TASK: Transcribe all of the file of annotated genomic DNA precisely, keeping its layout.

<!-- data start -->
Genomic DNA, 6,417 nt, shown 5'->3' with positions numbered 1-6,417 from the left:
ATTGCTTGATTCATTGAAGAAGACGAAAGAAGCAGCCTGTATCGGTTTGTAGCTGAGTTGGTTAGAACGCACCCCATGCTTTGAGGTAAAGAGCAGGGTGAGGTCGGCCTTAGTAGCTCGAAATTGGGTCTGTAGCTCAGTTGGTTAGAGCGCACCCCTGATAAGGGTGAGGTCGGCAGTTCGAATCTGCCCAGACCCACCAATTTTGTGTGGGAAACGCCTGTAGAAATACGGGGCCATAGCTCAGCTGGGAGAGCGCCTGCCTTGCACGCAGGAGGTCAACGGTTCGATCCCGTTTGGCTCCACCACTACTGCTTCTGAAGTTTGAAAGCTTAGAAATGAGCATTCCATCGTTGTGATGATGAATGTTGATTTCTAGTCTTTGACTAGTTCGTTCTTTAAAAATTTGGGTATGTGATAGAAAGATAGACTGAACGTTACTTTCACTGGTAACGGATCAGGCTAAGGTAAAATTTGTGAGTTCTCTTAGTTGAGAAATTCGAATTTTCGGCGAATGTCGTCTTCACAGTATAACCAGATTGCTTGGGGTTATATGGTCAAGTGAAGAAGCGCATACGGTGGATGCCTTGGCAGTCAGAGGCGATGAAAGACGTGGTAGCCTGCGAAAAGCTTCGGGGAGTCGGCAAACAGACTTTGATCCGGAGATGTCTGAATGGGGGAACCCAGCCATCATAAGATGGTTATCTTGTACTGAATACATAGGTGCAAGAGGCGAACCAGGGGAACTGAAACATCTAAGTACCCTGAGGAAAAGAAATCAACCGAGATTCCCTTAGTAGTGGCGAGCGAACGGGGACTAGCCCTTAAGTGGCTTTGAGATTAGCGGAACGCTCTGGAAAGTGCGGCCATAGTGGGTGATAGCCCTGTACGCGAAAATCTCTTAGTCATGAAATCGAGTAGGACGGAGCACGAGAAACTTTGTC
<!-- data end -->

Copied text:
Genomic DNA, 6,417 nt, shown 5'->3' with positions numbered 1-6,417 from the left:
ATTGCTTGATTCATTGAAGAAGACGAAAGAAGCAGCCTGTATCGGTTTGTAGCTGAGTTGGTTAGAACGCACCCCATGCTTTGAGGTAAAGAGCAGGGTGAGGTCGGCCTTAGTAGCTCGAAATTGGGTCTGTAGCTCAGTTGGTTAGAGCGCACCCCTGATAAGGGTGAGGTCGGCAGTTCGAATCTGCCCAGACCCACCAATTTTGTGTGGGAAACGCCTGTAGAAATACGGGGCCATAGCTCAGCTGGGAGAGCGCCTGCCTTGCACGCAGGAGGTCAACGGTTCGATCCCGTTTGGCTCCACCACTACTGCTTCTGAAGTTTGAAAGCTTAGAAATGAGCATTCCATCGTTGTGATGATGAATGTTGATTTCTAGTCTTTGACTAGTTCGTTCTTTAAAAATTTGGGTATGTGATAGAAAGATAGACTGAACGTTACTTTCACTGGTAACGGATCAGGCTAAGGTAAAATTTGTGAGTTCTCTTAGTTGAGAAATTCGAATTTTCGGCGAATGTCGTCTTCACAGTATAACCAGATTGCTTGGGGTTATATGGTCAAGTGAAGAAGCGCATACGGTGGATGCCTTGGCAGTCAGAGGCGATGAAAGACGTGGTAGCCTGCGAAAAGCTTCGGGGAGTCGGCAAACAGACTTTGATCCGGAGATGTCTGAATGGGGGAACCCAGCCATCATAAGATGGTTATCTTGTACTGAATACATAGGTGCAAGAGGCGAACCAGGGGAACTGAAACATCTAAGTACCCTGAGGAAAAGAAATCAACCGAGATTCCCTTAGTAGTGGCGAGCGAACGGGGACTAGCCCTTAAGTGGCTTTGAGATTAGCGGAACGCTCTGGAAAGTGCGGCCATAGTGGGTGATAGCCCTGTACGCGAAAATCTCTTAGTCATGAAATCGAGTAGGACGGAGCACGAGAAACTTTGTC